The difference between HBS and HBW is the indenter. HBS means that the indenter is a hardened steel ball, which is used to determine materials with a Brinell hardness value below 450, such as mild steel, gray cast iron and non-ferrous metals. HBW indicates that the indenter is a cemented carbide and is used to determine materials with a Brinell hardness value below 650.
 
 
The same test block, when other test conditions are completely the same, the two test results are different, the HBW value is often greater than the HBS value, and there is no quantitative rule to follow.
 
After 2003, my country has adopted international standards equivalently, abolished the steel ball indenter, and all adopted cemented carbide ball heads. Therefore, HBS is discontinued, and HBW is used to represent the Brinell hardness symbol. In many cases, Brinell hardness is only expressed by HB, which means HBW. However, HBS is still seen in literature papers.
 
The Brinell hardness measurement method is suitable for cast iron, non-ferrous alloys, various annealed and quenched and tempered steels. It is not suitable to measure samples or workpieces that are too hard, too small, too thin and are not allowed to have large indentations on the surface.

 
Rockwell Hardness
Use diamond cones with a cone angle of 120° or Ø1.588mm and Ø3.176mm quenched steel balls as the indenter and load. The initial load is 10kgf and the total load of 60, 100 or 150kgf (ie initial load plus main load) The specimens are pressed in successively, and after the total load is applied, the hardness is expressed by the difference between the indentation depth when the main load is removed and the main load is retained and the indentation depth under the initial load.
 

 
The Rockwell hardness test uses three test forces and three indenters. There are 9 combinations of them, corresponding to 9 scales of Rockwell hardness. The application of these 9 rulers covers almost all commonly used metal materials. There are three commonly used HRA, HRB and HRC, of ​​which HRC is the most widely used.
 
Commonly used Rockwell hardness test specification table

Hardness
Indenter type
Total test force F/N (kgf)
Hardness range
Application examples
HRA
120°diamond cone
588.4(60)
20~88
Cemented carbide, carbide, shallow surface hardening steel, etc.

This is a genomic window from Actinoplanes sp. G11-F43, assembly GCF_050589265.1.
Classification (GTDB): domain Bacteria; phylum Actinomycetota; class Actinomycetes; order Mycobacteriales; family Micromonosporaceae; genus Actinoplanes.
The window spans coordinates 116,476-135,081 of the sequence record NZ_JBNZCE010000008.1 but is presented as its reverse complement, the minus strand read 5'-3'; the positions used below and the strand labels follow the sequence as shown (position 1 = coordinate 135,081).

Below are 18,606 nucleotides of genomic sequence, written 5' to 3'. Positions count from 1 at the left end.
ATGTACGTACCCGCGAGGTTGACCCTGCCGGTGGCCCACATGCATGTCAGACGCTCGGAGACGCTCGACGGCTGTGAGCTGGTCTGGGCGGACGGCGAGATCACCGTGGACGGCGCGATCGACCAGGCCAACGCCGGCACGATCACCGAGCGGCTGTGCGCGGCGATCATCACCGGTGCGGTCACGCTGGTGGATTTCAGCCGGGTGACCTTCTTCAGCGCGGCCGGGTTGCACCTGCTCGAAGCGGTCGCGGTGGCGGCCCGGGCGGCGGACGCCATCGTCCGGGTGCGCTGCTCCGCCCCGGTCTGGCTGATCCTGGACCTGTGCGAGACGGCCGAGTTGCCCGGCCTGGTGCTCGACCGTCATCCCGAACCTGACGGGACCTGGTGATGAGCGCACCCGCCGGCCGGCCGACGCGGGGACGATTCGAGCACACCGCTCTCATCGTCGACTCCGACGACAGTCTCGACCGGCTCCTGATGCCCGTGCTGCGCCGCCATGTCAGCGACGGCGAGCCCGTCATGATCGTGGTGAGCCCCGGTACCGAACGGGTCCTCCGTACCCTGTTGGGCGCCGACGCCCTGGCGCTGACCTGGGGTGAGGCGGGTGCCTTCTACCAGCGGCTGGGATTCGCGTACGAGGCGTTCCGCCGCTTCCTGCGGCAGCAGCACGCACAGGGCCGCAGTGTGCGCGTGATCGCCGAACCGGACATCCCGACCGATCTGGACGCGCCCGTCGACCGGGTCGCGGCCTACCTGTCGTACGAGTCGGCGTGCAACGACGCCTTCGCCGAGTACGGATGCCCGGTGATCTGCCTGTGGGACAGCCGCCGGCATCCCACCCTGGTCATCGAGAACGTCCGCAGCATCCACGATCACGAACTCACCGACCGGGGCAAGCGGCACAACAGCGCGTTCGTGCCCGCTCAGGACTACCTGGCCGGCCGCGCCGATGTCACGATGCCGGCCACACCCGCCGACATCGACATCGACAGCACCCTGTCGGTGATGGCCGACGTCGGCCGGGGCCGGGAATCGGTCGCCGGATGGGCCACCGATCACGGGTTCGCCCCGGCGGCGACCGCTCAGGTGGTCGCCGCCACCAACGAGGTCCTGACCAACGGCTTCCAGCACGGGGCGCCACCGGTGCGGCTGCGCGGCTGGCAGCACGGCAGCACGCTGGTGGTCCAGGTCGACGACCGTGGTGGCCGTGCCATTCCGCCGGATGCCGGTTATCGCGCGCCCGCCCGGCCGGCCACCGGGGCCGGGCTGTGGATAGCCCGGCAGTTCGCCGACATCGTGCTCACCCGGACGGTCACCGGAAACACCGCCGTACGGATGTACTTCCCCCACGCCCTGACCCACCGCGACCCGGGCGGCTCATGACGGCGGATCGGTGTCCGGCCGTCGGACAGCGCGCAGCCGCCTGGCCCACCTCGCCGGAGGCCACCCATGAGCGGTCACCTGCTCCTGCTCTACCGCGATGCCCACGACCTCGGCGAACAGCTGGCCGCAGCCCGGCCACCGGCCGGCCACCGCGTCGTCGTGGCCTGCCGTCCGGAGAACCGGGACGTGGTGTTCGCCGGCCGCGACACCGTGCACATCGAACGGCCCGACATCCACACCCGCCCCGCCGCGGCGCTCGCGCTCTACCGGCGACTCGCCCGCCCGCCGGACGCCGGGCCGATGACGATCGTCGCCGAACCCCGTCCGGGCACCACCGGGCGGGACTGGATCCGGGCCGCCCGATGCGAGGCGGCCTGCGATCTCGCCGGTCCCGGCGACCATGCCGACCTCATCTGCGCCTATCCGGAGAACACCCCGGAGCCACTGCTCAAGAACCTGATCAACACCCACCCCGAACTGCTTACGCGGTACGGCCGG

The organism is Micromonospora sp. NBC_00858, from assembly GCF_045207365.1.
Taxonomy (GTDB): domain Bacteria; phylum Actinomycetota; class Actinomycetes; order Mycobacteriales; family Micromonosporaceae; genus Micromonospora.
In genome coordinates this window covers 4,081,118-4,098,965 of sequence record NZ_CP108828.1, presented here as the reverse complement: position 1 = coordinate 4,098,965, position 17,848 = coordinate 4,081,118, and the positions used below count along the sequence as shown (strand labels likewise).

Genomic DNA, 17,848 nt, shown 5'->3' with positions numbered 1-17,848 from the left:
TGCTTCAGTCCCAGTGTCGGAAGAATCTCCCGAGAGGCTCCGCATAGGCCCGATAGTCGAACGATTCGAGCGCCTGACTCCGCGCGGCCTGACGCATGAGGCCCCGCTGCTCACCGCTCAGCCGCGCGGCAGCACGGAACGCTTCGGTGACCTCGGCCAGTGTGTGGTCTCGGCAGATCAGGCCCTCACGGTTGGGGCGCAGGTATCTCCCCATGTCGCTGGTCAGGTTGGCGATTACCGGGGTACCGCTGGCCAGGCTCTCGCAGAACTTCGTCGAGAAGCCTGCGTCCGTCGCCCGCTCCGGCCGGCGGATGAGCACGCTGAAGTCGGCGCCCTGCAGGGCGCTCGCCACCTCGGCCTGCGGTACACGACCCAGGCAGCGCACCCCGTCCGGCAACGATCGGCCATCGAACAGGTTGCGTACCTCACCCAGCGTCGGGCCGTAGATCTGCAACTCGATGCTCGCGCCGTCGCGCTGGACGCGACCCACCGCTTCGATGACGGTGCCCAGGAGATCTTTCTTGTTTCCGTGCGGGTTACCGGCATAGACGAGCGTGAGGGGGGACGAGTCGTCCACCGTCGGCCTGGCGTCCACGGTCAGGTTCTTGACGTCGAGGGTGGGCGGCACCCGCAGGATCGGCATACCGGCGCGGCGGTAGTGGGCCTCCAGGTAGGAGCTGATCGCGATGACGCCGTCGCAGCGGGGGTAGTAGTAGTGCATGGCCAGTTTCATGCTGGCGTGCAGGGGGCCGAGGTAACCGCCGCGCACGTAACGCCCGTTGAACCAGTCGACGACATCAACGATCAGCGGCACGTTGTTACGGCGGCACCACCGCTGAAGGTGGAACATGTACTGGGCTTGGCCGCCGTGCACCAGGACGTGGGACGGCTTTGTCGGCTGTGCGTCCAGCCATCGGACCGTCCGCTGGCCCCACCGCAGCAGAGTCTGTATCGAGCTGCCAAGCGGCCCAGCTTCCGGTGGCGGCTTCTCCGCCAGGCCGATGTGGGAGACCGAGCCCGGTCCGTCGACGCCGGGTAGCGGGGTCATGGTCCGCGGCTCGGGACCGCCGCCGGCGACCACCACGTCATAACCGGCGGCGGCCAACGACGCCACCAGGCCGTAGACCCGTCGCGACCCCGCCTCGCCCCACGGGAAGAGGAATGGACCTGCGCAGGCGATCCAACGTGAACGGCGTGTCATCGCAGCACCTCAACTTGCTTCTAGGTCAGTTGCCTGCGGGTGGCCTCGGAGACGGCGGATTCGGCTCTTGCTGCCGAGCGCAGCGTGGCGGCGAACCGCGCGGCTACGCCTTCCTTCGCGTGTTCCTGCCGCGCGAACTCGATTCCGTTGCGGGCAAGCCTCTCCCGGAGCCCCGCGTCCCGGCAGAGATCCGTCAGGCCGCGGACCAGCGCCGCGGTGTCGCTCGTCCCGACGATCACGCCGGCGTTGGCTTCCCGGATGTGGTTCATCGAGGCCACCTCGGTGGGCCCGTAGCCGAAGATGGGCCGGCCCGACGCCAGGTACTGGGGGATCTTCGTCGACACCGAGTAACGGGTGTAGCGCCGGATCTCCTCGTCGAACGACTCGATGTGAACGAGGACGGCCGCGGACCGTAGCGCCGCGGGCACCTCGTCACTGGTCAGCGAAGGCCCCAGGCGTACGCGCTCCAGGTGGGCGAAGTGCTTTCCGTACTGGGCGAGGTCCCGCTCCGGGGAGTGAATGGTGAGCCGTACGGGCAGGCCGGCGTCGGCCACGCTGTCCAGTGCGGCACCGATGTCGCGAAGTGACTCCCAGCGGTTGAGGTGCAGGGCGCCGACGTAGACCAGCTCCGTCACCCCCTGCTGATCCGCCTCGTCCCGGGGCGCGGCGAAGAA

HRB
Ø1.588mm hardened steel ball
980.7(100)
20~100
Annealed, normalized steel, aluminum alloy, copper alloy, cast iron
HRC
120°diamond cone
1471(150)
20~70
Hardened steel, quenched and tempered steel, deep surface hardened steel
 
 
The applicable range of HRC scale is 20~70HRC. When the hardness value is less than 20HRC, because the conical part of the indenter is pressed too much, the sensitivity is reduced, then the HRB scale should be used; when the hardness of the sample is greater than 67HRC, the pressure on the tip of the indenter is too large and the diamond is easily damaged. The life of the indenter will be greatly shortened, so HRA scale should generally be used instead.
 
 
Rockwell hardness test is simple, fast and small indentation. It can test the surface of finished products and harder and thinner workpieces. Due to the small indentation, for materials with uneven structure and hardness, the hardness value fluctuates greatly, and the accuracy is not as high as the Brinell hardness. Rockwell hardness is used to determine the hardness of steel, non-ferrous metals, cemented carbide, etc.

 
Vickers Hardness
The principle of Vickers hardness measurement is similar to that of Brinell hardness. Adopt a diamond square pyramid indenter with an angle of 136° relative to the surface, press it into the surface of the material with the specified test force F, and then remove the test force after maintaining it for a specified time. The hardness is expressed by the average pressure on the unit surface area of ​​the square pyramid indentation. Value, the symbol is HV.
 
 
Vickers hardness measurement range is large, and it can measure materials with hardness in the range of 10~1000HV, with small indentation. It is generally used to measure thinner materials and surface hardening layers such as carburizing and nitriding.
 
Leeb Hardness
Use a certain quality of impact body equipped with tungsten carbide ball head to impact the surface of the test piece under a certain force, and then rebound. Due to the different hardness of the material, the rebound speed after impact is also different. A permanent magnetic material is installed on the impact device. When the impact body moves up and down, its peripheral coil induces an electromagnetic signal proportional to the speed, which is converted into a Leeb hardness value through an electronic circuit. The symbol is marked HL.
 
The Leeb hardness tester does not require a workbench. Its hardness sensor is as small as a pen and can be directly operated by hand. It can easily detect large and heavy workpieces or workpieces with complex geometric dimensions.
 
Another advantage of the Leeb hardness is that the damage to the surface of the product is very light, and sometimes it can be used as a non-destructive test; it is unique for hardness testing in all directions, narrow spaces and special parts.